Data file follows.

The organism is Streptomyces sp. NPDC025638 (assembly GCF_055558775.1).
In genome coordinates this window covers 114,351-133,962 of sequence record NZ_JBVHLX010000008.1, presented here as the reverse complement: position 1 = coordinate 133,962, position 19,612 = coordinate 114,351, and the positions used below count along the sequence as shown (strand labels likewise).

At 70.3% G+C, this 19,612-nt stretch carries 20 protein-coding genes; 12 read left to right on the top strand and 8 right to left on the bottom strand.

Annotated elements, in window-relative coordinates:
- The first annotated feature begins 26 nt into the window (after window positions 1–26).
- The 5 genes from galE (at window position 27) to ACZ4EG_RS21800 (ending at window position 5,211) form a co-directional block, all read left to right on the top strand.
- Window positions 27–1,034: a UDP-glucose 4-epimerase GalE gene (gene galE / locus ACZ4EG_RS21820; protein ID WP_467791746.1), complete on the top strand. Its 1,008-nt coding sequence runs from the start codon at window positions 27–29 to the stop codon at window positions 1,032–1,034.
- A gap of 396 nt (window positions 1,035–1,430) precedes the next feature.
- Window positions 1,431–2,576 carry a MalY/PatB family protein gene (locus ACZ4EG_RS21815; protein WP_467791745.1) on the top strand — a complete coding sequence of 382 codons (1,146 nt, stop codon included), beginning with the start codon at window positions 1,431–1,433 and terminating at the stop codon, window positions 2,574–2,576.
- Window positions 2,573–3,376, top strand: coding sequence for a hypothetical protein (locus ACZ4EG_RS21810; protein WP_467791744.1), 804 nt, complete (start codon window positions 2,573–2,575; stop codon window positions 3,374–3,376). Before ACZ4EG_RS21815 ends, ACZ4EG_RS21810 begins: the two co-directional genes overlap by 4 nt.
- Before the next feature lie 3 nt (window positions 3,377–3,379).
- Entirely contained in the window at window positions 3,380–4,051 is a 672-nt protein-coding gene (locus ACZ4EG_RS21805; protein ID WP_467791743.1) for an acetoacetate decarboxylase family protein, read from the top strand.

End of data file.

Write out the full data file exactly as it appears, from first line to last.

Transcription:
The organism is Streptomyces sp. NPDC025638 (assembly GCF_055558775.1).
In genome coordinates this window covers 114,351-133,962 of sequence record NZ_JBVHLX010000008.1, presented here as the reverse complement: position 1 = coordinate 133,962, position 19,612 = coordinate 114,351, and the positions used below count along the sequence as shown (strand labels likewise).

At 70.3% G+C, this 19,612-nt stretch carries 20 protein-coding genes; 12 read left to right on the top strand and 8 right to left on the bottom strand.

Annotated elements, in window-relative coordinates:
- The first annotated feature begins 26 nt into the window (after window positions 1–26).
- The 5 genes from galE (at window position 27) to ACZ4EG_RS21800 (ending at window position 5,211) form a co-directional block, all read left to right on the top strand.
- Window positions 27–1,034: a UDP-glucose 4-epimerase GalE gene (gene galE / locus ACZ4EG_RS21820; protein ID WP_467791746.1), complete on the top strand. Its 1,008-nt coding sequence runs from the start codon at window positions 27–29 to the stop codon at window positions 1,032–1,034.
- A gap of 396 nt (window positions 1,035–1,430) precedes the next feature.
- Window positions 1,431–2,576 carry a MalY/PatB family protein gene (locus ACZ4EG_RS21815; protein WP_467791745.1) on the top strand — a complete coding sequence of 382 codons (1,146 nt, stop codon included), beginning with the start codon at window positions 1,431–1,433 and terminating at the stop codon, window positions 2,574–2,576.
- Window positions 2,573–3,376, top strand: coding sequence for a hypothetical protein (locus ACZ4EG_RS21810; protein WP_467791744.1), 804 nt, complete (start codon window positions 2,573–2,575; stop codon window positions 3,374–3,376). Before ACZ4EG_RS21815 ends, ACZ4EG_RS21810 begins: the two co-directional genes overlap by 4 nt.
- Before the next feature lie 3 nt (window positions 3,377–3,379).
- Entirely contained in the window at window positions 3,380–4,051 is a 672-nt protein-coding gene (locus ACZ4EG_RS21805; protein ID WP_467791743.1) for an acetoacetate decarboxylase family protein, read from the top strand.